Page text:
Many of the therapies they rely on support the body’s intrinsic self-repair mechanisms. Rather than simply treating a patient’s symptoms through naturopathic remedies then sending them on their way, they look for underlying imbalances and the root causes of ailments. Then they are able to determine what is truly necessary to support and re-balance the body’s natural healing process.

Healing methods for naturopathic doctors can include nutrition counseling, botanical medicine, homeopathic treatment, hydrotherapy and minor surgery.

How Can You Become a Naturopathic Doctor?

After acquiring a bachelor's degree, you can begin working toward a rewarding career as a naturopathic doctor by attending a university that has been accredited by the Council on Naturopathic Medical Education (CNME). This accreditation is necessary in order to get licensure for practice.

Naturopathic physicians are well-trained and study the latest advances in conservative and noninvasive modalities to prevent illnesses and manage patient symptoms. You would be taking courses in anatomy, physiology, biochemistry, pathology, pharmacology and more, as well as completing a minimum of 4,100 hours of class and clinical training.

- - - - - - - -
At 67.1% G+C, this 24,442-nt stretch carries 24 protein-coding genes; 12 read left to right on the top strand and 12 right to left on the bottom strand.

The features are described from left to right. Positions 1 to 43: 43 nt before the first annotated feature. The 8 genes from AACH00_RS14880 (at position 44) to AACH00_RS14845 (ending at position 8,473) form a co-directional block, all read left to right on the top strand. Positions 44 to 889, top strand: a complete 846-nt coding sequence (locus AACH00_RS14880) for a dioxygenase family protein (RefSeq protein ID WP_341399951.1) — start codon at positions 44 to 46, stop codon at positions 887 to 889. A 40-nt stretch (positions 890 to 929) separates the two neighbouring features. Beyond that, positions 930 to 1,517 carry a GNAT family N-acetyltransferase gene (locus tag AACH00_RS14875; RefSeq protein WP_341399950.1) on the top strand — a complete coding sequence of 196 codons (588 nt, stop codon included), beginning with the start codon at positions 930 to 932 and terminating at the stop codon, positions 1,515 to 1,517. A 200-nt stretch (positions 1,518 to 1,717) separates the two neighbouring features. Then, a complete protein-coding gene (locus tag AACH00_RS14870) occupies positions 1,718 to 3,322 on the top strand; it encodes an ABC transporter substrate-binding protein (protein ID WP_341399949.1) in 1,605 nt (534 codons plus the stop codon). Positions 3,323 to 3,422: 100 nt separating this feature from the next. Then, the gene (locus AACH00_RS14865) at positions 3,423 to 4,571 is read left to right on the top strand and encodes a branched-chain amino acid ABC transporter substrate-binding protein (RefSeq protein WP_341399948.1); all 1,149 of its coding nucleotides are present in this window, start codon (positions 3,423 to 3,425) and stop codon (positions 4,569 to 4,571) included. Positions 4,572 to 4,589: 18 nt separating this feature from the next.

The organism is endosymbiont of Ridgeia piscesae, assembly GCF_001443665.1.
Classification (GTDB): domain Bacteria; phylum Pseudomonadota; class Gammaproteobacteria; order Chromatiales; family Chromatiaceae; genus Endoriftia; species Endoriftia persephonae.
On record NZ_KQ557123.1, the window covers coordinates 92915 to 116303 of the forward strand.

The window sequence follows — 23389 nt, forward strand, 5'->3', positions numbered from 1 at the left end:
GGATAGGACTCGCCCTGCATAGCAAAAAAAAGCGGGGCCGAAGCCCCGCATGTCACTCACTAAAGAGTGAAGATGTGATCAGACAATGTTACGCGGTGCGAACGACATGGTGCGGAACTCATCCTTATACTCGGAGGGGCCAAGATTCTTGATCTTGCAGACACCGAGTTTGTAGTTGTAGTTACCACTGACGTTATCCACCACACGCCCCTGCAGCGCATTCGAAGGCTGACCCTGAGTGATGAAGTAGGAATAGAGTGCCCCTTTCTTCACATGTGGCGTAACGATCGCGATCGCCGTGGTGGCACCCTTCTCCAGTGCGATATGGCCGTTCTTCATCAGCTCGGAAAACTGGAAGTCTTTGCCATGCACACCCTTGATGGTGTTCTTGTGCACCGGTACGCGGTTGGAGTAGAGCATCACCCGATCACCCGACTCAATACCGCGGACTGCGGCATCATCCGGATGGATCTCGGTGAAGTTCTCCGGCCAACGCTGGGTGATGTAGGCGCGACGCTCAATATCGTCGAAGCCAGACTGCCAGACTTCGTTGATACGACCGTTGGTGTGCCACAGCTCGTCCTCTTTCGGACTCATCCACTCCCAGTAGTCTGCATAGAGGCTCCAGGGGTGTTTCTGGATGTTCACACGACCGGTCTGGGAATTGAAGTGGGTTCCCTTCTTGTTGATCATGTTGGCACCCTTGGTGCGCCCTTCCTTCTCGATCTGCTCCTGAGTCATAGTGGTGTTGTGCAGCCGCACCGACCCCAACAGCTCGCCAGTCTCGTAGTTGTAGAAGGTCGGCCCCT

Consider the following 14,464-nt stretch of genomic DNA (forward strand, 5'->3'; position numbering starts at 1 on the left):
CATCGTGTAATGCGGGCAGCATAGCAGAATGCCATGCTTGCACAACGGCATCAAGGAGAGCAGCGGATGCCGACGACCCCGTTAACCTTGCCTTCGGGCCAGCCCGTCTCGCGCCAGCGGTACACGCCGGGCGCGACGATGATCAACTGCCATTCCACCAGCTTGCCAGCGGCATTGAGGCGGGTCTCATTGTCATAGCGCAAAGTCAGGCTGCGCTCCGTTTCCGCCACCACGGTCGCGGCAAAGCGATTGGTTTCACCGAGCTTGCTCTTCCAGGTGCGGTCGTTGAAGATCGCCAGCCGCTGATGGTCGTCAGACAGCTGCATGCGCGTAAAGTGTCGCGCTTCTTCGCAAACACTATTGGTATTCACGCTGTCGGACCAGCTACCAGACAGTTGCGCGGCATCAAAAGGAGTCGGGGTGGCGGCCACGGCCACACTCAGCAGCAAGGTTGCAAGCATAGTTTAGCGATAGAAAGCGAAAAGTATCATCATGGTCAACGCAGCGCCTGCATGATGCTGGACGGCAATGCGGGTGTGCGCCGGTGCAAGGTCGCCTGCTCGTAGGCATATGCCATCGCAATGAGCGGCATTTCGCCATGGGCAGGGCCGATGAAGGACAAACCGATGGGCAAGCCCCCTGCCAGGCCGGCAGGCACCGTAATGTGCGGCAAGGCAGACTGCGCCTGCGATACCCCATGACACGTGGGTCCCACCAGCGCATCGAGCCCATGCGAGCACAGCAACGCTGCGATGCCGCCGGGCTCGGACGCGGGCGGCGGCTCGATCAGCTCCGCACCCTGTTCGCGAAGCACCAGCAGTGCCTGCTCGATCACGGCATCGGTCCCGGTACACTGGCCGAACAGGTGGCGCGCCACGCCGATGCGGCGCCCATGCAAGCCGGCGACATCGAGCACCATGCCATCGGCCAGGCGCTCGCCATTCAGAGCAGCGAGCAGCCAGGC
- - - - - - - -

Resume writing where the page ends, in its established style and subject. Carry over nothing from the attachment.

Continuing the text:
To practice as a naturopathic physician in the U.S. or Canada, you must also pass the Naturopathic Physicians Licensing Exam (NPLEX) conducted by the North American Board of Naturopathic Examiners (NABNE). Once you have passed, you would then be able to apply for licensure in the state or province in which you plan to practice.

Naturopathic doctors are considered primary care physicians that are able to diagnose, prevent and treat illnesses in licensed states. In most pre-licensed states, naturopaths cannot diagnose or treat ailments but are able to serve as health consultants or wellness coaches, and may use botanical medicine or homeopathy. Check with the state where you want to practice to understand its requirements. To learn more about how you can start a naturopathic career in a pre-licensed state, read the success stories of NUHS grads!

To learn more about what it takes to become a naturopathic doctor, get a first-hand perspective from our Naturopathic Medicine Student Blog! Or, request more information about our accredited and highly respected program and what it takes to apply today!

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Posted by NUHS Team